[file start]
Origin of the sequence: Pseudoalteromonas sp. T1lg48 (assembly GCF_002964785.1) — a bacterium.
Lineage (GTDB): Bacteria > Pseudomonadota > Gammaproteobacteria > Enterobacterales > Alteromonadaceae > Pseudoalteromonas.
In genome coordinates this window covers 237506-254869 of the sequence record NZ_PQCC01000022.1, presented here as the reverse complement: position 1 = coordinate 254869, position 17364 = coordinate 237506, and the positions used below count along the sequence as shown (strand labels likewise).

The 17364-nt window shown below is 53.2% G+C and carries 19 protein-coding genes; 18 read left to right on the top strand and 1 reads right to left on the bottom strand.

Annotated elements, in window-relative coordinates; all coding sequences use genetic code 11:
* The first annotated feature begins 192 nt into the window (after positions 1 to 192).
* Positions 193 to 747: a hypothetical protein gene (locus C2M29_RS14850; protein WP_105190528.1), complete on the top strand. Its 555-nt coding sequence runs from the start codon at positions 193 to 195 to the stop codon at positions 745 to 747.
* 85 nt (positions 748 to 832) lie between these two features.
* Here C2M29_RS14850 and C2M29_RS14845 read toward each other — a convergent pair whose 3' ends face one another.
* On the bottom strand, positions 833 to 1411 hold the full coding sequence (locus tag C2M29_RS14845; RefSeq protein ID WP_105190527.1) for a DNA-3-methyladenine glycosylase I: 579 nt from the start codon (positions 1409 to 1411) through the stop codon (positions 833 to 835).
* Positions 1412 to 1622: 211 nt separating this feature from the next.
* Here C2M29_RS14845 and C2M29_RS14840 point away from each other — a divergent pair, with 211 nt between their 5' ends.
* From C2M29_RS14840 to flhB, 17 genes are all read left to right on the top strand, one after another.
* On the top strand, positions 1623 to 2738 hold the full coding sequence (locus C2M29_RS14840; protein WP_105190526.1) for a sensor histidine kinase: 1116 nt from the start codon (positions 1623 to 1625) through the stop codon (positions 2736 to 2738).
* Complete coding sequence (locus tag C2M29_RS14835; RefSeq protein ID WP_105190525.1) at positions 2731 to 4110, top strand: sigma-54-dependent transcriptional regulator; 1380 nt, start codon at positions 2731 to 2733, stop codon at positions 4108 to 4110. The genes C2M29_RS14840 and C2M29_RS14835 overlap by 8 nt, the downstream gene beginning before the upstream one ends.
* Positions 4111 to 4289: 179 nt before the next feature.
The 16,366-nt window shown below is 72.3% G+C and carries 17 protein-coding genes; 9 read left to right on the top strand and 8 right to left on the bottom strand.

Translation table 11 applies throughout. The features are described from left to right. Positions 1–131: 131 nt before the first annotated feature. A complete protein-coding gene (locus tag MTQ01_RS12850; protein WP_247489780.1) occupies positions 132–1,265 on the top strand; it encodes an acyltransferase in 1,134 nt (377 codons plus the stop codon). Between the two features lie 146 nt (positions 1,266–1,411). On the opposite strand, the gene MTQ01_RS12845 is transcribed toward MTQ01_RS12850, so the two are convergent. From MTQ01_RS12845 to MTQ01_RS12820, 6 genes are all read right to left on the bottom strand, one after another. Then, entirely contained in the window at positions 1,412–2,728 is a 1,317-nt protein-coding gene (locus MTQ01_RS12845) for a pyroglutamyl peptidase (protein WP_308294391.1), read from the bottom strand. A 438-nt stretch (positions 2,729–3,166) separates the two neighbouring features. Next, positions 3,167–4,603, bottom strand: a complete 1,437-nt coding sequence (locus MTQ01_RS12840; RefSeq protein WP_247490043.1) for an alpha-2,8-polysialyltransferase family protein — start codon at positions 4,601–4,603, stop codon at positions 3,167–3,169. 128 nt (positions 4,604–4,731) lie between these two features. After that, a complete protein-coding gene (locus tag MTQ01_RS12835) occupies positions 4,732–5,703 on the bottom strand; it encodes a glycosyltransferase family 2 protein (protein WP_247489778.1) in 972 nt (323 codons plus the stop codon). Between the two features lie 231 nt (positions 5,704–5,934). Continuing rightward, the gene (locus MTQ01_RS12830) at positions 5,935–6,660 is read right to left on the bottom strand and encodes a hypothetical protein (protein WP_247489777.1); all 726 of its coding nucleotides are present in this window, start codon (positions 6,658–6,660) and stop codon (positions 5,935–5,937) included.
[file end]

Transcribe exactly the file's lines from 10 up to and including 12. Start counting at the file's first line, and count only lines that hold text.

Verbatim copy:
* On the bottom strand, positions 833 to 1411 hold the full coding sequence (locus tag C2M29_RS14845; RefSeq protein ID WP_105190527.1) for a DNA-3-methyladenine glycosylase I: 579 nt from the start codon (positions 1409 to 1411) through the stop codon (positions 833 to 835).
* Positions 1412 to 1622: 211 nt separating this feature from the next.
* Here C2M29_RS14845 and C2M29_RS14840 point away from each other — a divergent pair, with 211 nt between their 5' ends.